},
        {
            "value": "2",
            "label": "Disintegration"
        }
    ]
}
radio

Displayed as radio buttons. The type of the stored value depends on the default value.

The options are specified by a mandatory "options" attribute, that is an array of objects with mandatory attributes "label" and "value"

The values of the "value" attributes must be supplied as strings.

The values of the "label" attributes prefixed with "{name}_options.", where {name} is the name of the preference, are used as localization keys. If no matching entries are found, the value of the "label" attributes is used verbatim as labels.

{
    "name": "alignment",
    "type": "radio",
    "title": "Alignment",
    "value": "N",
    "options": [
        {
            "value": "L",
            "label": "Lawful"
        },
        {
            "value": "N",
            "label": "Neutral"
        },
        {
            "value": "C",
            "label": "Chaotic"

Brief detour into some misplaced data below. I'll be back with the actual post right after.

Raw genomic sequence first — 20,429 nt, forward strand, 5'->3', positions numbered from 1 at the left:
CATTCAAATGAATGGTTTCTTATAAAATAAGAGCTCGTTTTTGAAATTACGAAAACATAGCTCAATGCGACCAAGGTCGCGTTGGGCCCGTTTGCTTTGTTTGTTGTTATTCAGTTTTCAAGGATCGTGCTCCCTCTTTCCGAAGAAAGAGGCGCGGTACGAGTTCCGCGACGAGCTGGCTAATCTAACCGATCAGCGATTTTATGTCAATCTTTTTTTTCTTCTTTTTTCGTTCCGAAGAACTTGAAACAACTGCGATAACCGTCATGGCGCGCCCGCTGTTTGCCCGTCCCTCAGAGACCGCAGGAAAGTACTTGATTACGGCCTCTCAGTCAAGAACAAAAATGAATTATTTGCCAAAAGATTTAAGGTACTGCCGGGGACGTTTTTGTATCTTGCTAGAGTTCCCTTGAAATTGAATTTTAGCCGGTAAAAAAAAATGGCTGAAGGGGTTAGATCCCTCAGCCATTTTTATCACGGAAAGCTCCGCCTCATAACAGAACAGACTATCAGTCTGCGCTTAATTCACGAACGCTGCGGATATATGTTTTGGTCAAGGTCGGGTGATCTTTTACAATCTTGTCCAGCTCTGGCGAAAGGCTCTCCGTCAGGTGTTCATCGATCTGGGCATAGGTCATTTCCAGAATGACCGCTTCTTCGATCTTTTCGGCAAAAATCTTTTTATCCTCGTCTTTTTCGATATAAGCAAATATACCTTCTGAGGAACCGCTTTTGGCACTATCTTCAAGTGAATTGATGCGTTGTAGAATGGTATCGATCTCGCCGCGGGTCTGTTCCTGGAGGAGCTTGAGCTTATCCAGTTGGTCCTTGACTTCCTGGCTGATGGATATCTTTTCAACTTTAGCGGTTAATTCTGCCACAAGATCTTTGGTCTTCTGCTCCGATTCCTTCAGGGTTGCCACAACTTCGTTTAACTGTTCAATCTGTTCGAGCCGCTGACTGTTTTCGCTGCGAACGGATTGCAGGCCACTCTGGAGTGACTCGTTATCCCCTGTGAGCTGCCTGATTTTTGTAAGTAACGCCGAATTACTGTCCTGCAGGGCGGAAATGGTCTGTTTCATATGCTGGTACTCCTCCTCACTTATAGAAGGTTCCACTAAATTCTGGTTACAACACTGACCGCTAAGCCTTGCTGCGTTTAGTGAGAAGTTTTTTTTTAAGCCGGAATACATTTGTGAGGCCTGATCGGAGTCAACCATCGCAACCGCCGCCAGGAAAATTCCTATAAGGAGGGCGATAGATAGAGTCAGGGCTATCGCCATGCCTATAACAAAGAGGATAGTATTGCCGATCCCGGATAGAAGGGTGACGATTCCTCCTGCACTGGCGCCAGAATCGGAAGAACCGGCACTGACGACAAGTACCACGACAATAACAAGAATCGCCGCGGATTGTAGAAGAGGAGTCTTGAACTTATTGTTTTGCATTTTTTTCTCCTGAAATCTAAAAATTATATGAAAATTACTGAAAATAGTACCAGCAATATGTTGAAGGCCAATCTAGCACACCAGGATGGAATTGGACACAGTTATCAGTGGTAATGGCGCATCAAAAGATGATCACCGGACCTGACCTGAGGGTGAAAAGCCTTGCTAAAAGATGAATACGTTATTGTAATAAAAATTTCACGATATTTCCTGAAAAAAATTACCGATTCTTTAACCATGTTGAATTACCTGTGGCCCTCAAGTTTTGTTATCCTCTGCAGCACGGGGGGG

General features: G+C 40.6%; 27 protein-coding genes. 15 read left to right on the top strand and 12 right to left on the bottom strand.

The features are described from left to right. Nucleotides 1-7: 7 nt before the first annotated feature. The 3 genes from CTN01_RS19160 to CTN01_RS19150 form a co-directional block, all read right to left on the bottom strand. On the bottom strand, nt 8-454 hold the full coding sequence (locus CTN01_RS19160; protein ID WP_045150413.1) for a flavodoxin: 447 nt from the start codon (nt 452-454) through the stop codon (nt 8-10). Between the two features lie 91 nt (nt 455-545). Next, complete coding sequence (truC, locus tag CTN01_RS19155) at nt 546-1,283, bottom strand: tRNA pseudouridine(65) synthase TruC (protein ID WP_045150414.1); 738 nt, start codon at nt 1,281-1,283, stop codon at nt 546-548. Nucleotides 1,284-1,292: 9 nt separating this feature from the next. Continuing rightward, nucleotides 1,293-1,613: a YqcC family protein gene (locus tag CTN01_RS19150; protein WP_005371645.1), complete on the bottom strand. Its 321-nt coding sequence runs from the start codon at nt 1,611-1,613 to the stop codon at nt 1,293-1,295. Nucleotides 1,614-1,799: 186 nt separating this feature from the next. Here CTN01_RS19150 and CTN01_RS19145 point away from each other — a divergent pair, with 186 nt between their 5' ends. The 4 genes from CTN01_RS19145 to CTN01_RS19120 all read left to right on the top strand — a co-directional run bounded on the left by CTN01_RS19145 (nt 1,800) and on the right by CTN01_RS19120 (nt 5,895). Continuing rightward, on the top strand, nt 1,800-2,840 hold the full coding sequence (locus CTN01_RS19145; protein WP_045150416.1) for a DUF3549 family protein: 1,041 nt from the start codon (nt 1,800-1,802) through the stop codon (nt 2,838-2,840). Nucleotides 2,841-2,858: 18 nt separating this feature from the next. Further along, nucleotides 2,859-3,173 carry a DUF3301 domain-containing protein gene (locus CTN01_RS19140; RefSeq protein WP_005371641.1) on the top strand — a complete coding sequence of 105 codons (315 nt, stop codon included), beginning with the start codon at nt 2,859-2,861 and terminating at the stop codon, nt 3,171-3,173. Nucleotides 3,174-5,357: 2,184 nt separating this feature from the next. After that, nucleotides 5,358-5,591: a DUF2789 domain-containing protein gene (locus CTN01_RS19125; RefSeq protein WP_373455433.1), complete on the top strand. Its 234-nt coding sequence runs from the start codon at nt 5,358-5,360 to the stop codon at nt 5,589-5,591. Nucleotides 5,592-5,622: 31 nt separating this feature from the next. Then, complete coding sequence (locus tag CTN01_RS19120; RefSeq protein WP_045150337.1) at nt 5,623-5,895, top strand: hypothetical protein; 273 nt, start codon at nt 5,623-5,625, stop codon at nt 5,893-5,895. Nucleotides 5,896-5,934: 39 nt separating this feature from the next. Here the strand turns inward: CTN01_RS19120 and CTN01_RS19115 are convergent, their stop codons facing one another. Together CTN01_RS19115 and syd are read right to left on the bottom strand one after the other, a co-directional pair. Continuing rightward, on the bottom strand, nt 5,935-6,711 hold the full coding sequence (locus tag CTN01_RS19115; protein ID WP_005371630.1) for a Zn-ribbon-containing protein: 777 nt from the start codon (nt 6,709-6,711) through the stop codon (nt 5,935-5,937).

}
    ]
}
control

Displays a button.

When the user clicks the button, the function listening to the on() function for this preference is called.

This type requires an mandatory attribute called "label" which is provided as a string. It is used to label the button.

In "package.json":

{
    "type": "control",
    "label": "Click me!",
    "name": "sayHello",
    "title": "Say Hello"
}

In "main.js":


var sp = require("sdk/simple-prefs");
sp.on("sayHello", function() {
  console.log("hello");
});

Localization

Using the SDK's localization system, you can provide translated forms
of the title and description attributes. See the
localization tutorial
for more details.

<api name="prefs">